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I had a discussion with a friend today where we touched on the subject of the free market and the necessity to regulate the economy in order to achieve stability. Then I stumbled over

on yuotube of Ayn Rand being interviewed by Mike Wallace in 1959, in which she says:

 

 

"If you separate economics and state. If you dont regulate production and trade, you will have peaceful cooperation, and harmony and justice among men."

 

 

To me, that seems like an increadibly naive statement from a person who has no experience of real world economics. What was she thinking there?

DISCLAIMER: Do not take what I write seriously unless it is clearly and in no uncertain terms, declared by me to be meant in a serious and non-humoristic manner. If there is no clear indication, asume the post is written in jest. This notification is meant very seriously and its purpouse is to avoid misunderstandings and the consequences thereof. Furthermore; I can not be held accountable for anything I write on these forums since the idea of taking serious responsability for my unserious actions, is an oxymoron in itself.

 

Important: as the following sentence contains many naughty words I warn you not to read it under any circumstances; botty, knickers, wee, erogenous zone, psychiatrist, clitoris, stockings, bosom, poetry reading, dentist, fellatio and the department of agriculture.

 

"I suppose outright stupidity and complete lack of taste could also be considered points of view. "

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Ayn Rand is obviously the poster girl for Libertarians, many of whom haven't actually read Atlas Shrugged or The Fountainhead (for the record I've read the first, struggled with the second). Many libertarians also wouldn't have a clue about Objectivism or how it might (or might not) fit into mainstream libertarianism.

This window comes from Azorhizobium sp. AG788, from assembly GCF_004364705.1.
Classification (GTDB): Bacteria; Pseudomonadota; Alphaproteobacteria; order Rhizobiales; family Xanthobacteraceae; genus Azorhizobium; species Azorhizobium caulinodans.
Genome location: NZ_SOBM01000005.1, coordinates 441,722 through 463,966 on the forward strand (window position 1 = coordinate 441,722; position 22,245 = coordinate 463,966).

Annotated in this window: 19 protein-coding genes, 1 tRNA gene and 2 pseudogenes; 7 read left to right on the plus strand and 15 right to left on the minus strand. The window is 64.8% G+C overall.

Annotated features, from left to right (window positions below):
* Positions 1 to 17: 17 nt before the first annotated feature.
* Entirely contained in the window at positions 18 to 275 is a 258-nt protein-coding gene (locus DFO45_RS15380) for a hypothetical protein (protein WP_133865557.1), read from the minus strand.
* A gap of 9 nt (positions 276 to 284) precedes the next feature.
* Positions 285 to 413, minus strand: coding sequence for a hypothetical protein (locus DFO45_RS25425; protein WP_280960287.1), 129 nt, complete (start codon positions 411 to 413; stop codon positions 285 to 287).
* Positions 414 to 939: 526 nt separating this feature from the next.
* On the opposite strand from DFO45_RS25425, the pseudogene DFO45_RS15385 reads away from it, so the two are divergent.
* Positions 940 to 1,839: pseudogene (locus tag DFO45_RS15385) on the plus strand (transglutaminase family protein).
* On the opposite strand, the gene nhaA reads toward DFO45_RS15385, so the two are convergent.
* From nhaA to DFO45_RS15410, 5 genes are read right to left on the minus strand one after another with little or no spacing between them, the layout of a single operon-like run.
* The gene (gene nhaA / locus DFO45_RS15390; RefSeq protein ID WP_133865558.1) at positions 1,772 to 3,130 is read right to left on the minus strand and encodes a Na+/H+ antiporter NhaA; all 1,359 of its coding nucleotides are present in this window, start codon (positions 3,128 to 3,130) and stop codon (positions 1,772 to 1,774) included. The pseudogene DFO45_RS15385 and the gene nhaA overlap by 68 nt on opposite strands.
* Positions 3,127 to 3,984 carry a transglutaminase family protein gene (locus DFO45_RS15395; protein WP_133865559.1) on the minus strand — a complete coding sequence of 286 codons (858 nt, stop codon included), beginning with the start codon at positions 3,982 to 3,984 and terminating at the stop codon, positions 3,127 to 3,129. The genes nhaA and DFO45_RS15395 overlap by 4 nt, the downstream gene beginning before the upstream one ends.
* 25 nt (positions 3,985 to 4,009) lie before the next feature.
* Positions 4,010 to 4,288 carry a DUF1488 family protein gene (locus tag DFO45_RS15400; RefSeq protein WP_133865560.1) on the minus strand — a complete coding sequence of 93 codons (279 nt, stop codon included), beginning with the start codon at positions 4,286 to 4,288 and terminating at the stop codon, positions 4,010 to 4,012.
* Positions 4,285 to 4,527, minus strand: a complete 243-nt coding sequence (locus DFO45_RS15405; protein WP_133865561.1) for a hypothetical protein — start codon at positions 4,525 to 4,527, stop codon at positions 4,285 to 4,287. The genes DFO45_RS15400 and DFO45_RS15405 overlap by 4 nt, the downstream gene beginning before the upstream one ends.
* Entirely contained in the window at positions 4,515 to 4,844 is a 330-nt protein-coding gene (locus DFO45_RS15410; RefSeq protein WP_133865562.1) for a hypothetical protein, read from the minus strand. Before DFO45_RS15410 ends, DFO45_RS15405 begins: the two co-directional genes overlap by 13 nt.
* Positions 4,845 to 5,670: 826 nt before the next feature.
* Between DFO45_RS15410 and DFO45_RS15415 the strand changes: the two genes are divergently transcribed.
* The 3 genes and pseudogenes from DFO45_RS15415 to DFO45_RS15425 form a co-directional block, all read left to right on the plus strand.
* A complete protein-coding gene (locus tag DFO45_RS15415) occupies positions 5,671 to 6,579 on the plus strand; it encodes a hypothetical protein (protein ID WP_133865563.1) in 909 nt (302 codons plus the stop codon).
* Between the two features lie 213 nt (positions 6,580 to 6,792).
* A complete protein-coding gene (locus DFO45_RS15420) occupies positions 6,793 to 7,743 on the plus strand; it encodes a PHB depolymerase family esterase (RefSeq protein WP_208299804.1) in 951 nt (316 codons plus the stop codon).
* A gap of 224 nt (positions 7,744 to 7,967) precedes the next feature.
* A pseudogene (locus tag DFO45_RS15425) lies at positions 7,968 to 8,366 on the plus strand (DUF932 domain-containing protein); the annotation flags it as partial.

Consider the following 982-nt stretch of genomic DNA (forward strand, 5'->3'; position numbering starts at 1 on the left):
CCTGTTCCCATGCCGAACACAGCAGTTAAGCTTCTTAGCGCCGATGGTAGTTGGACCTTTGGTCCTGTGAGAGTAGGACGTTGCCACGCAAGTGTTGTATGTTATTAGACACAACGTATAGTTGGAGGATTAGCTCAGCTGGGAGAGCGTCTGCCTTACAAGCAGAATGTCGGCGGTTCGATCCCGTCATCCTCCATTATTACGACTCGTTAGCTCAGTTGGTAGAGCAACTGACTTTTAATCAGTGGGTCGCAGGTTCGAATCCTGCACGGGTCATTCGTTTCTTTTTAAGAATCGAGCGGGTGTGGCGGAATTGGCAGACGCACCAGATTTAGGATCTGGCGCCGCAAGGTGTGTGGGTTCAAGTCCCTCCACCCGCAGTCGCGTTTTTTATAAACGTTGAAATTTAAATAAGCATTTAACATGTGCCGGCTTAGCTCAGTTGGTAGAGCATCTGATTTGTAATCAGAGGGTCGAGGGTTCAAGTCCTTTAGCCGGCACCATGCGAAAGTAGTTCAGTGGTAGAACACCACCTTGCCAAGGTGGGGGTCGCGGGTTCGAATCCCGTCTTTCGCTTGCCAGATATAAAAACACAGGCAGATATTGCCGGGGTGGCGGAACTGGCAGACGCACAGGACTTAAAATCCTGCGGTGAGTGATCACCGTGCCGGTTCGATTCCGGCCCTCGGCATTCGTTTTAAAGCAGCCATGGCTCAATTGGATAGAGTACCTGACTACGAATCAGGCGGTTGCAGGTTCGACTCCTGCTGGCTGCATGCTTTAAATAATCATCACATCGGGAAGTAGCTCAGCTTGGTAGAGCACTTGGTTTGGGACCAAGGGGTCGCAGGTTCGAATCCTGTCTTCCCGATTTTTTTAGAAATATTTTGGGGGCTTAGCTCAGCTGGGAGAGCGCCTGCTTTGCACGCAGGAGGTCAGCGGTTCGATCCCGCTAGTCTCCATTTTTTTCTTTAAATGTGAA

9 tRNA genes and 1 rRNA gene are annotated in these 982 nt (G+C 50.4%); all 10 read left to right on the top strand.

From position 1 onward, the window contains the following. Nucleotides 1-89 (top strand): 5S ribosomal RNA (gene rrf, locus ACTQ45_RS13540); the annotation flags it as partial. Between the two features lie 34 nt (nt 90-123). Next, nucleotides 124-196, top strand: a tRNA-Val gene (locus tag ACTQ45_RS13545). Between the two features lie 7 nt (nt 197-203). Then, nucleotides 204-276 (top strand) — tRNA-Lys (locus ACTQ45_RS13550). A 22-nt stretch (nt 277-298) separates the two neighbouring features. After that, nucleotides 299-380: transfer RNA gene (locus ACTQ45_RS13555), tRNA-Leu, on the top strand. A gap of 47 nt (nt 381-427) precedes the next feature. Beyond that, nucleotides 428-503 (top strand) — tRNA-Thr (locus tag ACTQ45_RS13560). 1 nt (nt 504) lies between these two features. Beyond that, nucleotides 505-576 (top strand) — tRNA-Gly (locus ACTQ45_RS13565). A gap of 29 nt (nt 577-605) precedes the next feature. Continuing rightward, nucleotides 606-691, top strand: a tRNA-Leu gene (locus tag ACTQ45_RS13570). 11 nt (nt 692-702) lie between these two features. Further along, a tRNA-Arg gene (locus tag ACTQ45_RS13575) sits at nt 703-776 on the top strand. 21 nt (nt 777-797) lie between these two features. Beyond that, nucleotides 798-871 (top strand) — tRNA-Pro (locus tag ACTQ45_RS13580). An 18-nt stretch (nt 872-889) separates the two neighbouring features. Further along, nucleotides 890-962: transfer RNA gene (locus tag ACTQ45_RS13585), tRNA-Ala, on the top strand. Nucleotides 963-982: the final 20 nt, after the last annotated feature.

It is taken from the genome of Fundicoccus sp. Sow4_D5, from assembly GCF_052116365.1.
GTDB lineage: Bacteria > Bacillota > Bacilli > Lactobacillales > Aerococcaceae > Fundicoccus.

I'm a 'small l' libertarian (i.e. small state = groovy, not so sure about legalizing crack and heavy automatic weapons). Many libertarians would naturally riposte that I was therefore not really a libertarian, just an unwitting pupper of the state living a facsimile of freedom.... :)

 

Rand's importance is symbolic - her work is a paen to self-reliance and the soul-sapping nature of statism. The message is harsh, but I don't know if anyone's noticed but life often is. So don't take her literally, like a lot of visionaries much of what she says is confusing waffle, but in there is a kernel of truth, albeit uncomfortable for some. Especially the feckless, the authoritarian and the idle.

 

Cheers

MC

sonsofgygax.JPG

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I believe 10% of men are good, 80% will be good if watched closely by the first ten percent, and the remainder are total bastards who must be prevented from gaining control over the 80. While this may be untrue, Rand seems to assume 100% of men are good, unless subjected to a perverse arrangement of state. Given teh choice between living my life by that dictum and believing the earth is flat I'd chooose flat earth. At least that won't get me killed.

"It wasn't lies. It was just... bull****"."